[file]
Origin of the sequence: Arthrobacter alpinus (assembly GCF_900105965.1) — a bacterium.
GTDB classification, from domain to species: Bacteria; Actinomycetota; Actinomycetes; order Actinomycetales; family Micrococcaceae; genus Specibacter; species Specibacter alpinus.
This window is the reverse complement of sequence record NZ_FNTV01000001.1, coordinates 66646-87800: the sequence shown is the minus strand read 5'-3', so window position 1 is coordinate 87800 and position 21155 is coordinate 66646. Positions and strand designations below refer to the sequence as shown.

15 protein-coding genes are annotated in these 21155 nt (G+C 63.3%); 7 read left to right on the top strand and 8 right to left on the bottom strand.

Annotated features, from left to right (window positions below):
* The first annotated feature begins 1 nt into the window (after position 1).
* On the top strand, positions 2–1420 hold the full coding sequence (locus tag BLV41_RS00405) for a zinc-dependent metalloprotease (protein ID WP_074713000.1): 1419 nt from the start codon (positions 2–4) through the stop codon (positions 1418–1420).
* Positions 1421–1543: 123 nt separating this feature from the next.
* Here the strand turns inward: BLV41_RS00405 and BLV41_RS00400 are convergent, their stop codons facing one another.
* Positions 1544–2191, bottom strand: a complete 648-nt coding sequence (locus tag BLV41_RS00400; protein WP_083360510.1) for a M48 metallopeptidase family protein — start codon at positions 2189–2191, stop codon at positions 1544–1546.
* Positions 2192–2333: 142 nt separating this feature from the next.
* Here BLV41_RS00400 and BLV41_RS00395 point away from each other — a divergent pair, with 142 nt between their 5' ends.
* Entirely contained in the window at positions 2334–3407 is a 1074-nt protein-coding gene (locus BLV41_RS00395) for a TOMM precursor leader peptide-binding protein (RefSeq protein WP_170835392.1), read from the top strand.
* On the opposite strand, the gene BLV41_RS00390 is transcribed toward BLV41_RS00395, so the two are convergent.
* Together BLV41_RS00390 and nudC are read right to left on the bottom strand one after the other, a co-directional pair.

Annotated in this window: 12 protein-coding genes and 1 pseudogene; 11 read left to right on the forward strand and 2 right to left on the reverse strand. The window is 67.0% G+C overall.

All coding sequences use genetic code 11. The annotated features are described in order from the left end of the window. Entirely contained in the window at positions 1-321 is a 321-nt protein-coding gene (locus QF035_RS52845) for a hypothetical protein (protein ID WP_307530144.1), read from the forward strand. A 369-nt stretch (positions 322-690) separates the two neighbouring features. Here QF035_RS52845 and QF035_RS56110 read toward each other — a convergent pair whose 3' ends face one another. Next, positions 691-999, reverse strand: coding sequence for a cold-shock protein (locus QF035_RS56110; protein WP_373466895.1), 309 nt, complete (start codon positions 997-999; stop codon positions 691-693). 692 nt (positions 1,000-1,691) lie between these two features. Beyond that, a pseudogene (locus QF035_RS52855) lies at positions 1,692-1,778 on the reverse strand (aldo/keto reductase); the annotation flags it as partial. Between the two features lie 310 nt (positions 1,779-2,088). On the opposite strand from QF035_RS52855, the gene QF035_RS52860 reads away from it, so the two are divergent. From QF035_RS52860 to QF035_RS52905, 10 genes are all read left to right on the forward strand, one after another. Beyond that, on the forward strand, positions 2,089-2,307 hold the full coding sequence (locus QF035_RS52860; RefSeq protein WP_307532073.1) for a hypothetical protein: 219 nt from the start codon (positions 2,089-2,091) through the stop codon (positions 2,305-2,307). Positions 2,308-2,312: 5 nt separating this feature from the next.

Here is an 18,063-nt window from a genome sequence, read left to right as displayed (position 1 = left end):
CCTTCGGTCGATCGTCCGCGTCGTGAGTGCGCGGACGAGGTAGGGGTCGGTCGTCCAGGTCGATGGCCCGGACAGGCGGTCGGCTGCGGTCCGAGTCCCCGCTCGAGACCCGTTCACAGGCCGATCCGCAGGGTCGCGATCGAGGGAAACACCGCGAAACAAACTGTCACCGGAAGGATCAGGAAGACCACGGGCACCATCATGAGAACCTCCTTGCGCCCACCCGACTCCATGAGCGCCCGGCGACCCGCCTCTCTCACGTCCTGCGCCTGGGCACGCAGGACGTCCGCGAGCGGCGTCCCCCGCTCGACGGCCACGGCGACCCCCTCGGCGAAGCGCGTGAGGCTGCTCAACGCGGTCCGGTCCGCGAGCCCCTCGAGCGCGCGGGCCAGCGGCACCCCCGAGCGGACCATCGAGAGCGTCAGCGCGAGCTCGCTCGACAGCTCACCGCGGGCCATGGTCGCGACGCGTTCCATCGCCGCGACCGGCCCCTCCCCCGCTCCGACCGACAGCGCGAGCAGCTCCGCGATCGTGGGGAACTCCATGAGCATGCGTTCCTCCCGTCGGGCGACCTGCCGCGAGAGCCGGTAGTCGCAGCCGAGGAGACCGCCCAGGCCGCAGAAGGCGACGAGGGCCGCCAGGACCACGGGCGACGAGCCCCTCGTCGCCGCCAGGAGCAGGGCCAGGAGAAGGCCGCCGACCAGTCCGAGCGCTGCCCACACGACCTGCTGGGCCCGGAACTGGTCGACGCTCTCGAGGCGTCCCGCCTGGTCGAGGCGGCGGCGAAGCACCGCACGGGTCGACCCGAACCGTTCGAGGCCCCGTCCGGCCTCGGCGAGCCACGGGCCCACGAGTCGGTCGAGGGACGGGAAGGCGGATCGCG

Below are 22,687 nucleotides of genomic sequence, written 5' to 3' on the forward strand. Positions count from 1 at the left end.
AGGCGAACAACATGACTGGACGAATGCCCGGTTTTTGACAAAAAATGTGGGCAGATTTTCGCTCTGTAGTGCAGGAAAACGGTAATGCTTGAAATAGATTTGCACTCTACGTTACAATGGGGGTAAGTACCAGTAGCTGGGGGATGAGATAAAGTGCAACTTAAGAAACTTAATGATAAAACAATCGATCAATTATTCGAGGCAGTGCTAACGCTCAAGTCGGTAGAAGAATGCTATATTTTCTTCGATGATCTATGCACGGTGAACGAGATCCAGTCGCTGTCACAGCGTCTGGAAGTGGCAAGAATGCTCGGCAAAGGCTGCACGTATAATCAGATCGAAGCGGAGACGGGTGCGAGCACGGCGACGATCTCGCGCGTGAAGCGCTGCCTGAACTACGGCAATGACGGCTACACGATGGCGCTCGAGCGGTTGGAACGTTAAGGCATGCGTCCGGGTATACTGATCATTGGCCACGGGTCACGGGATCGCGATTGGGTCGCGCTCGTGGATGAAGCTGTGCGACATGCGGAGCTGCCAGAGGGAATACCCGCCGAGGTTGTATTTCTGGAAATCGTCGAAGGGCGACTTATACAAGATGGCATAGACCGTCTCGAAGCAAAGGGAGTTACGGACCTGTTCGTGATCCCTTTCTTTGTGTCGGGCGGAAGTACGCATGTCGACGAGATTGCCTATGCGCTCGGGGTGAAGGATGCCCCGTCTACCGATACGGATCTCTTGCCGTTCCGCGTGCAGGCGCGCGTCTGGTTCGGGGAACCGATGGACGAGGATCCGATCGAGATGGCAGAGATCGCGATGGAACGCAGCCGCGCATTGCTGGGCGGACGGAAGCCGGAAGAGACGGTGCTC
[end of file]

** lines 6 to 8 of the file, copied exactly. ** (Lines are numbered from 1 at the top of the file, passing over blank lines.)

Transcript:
* The first annotated feature begins 1 nt into the window (after position 1).
* On the top strand, positions 2–1420 hold the full coding sequence (locus tag BLV41_RS00405) for a zinc-dependent metalloprotease (protein ID WP_074713000.1): 1419 nt from the start codon (positions 2–4) through the stop codon (positions 1418–1420).
* Positions 1421–1543: 123 nt separating this feature from the next.